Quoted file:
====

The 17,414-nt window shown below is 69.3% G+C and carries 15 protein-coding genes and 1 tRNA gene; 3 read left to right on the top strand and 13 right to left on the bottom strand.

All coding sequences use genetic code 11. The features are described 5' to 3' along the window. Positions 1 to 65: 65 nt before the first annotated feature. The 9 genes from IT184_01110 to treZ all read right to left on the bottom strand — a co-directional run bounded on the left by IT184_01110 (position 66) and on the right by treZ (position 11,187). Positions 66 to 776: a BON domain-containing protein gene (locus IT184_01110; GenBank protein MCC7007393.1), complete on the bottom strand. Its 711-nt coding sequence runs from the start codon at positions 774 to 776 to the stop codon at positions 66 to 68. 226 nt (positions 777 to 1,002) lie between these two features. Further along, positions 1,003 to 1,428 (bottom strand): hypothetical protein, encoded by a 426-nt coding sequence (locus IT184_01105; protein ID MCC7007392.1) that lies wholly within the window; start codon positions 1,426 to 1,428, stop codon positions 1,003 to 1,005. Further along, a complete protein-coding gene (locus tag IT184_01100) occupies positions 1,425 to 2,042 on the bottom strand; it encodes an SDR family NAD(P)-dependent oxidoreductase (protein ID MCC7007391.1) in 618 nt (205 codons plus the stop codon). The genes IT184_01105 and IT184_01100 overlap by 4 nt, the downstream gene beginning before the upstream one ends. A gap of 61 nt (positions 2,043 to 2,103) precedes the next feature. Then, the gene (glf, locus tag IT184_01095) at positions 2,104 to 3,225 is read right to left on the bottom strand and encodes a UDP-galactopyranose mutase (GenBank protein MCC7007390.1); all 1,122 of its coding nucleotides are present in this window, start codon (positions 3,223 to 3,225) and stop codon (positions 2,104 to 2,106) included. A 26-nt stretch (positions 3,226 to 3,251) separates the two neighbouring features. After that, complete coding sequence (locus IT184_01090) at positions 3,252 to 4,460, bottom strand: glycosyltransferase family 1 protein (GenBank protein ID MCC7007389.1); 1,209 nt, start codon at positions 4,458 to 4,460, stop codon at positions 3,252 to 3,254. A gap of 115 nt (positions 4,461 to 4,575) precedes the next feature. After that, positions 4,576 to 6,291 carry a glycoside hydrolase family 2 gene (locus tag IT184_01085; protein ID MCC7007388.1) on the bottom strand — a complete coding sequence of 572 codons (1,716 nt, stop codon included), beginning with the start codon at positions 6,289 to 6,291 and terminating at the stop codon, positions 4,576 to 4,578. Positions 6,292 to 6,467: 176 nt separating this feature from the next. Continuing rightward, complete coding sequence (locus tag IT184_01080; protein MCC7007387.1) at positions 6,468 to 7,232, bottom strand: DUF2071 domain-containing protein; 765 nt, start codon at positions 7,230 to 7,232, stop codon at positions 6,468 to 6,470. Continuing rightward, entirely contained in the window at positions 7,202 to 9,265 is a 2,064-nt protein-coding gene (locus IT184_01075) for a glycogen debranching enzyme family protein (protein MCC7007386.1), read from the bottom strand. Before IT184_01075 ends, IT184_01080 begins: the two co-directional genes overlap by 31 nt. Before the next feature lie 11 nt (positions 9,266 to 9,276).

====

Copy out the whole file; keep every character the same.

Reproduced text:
The 17,414-nt window shown below is 69.3% G+C and carries 15 protein-coding genes and 1 tRNA gene; 3 read left to right on the top strand and 13 right to left on the bottom strand.

All coding sequences use genetic code 11. The features are described 5' to 3' along the window. Positions 1 to 65: 65 nt before the first annotated feature. The 9 genes from IT184_01110 to treZ all read right to left on the bottom strand — a co-directional run bounded on the left by IT184_01110 (position 66) and on the right by treZ (position 11,187). Positions 66 to 776: a BON domain-containing protein gene (locus IT184_01110; GenBank protein MCC7007393.1), complete on the bottom strand. Its 711-nt coding sequence runs from the start codon at positions 774 to 776 to the stop codon at positions 66 to 68. 226 nt (positions 777 to 1,002) lie between these two features. Further along, positions 1,003 to 1,428 (bottom strand): hypothetical protein, encoded by a 426-nt coding sequence (locus IT184_01105; protein ID MCC7007392.1) that lies wholly within the window; start codon positions 1,426 to 1,428, stop codon positions 1,003 to 1,005. Further along, a complete protein-coding gene (locus tag IT184_01100) occupies positions 1,425 to 2,042 on the bottom strand; it encodes an SDR family NAD(P)-dependent oxidoreductase (protein ID MCC7007391.1) in 618 nt (205 codons plus the stop codon). The genes IT184_01105 and IT184_01100 overlap by 4 nt, the downstream gene beginning before the upstream one ends. A gap of 61 nt (positions 2,043 to 2,103) precedes the next feature. Then, the gene (glf, locus tag IT184_01095) at positions 2,104 to 3,225 is read right to left on the bottom strand and encodes a UDP-galactopyranose mutase (GenBank protein MCC7007390.1); all 1,122 of its coding nucleotides are present in this window, start codon (positions 3,223 to 3,225) and stop codon (positions 2,104 to 2,106) included. A 26-nt stretch (positions 3,226 to 3,251) separates the two neighbouring features. After that, complete coding sequence (locus IT184_01090) at positions 3,252 to 4,460, bottom strand: glycosyltransferase family 1 protein (GenBank protein ID MCC7007389.1); 1,209 nt, start codon at positions 4,458 to 4,460, stop codon at positions 3,252 to 3,254. A gap of 115 nt (positions 4,461 to 4,575) precedes the next feature. After that, positions 4,576 to 6,291 carry a glycoside hydrolase family 2 gene (locus tag IT184_01085; protein ID MCC7007388.1) on the bottom strand — a complete coding sequence of 572 codons (1,716 nt, stop codon included), beginning with the start codon at positions 6,289 to 6,291 and terminating at the stop codon, positions 4,576 to 4,578. Positions 6,292 to 6,467: 176 nt separating this feature from the next. Continuing rightward, complete coding sequence (locus tag IT184_01080; protein MCC7007387.1) at positions 6,468 to 7,232, bottom strand: DUF2071 domain-containing protein; 765 nt, start codon at positions 7,230 to 7,232, stop codon at positions 6,468 to 6,470. Continuing rightward, entirely contained in the window at positions 7,202 to 9,265 is a 2,064-nt protein-coding gene (locus IT184_01075) for a glycogen debranching enzyme family protein (protein MCC7007386.1), read from the bottom strand. Before IT184_01075 ends, IT184_01080 begins: the two co-directional genes overlap by 31 nt. Before the next feature lie 11 nt (positions 9,266 to 9,276).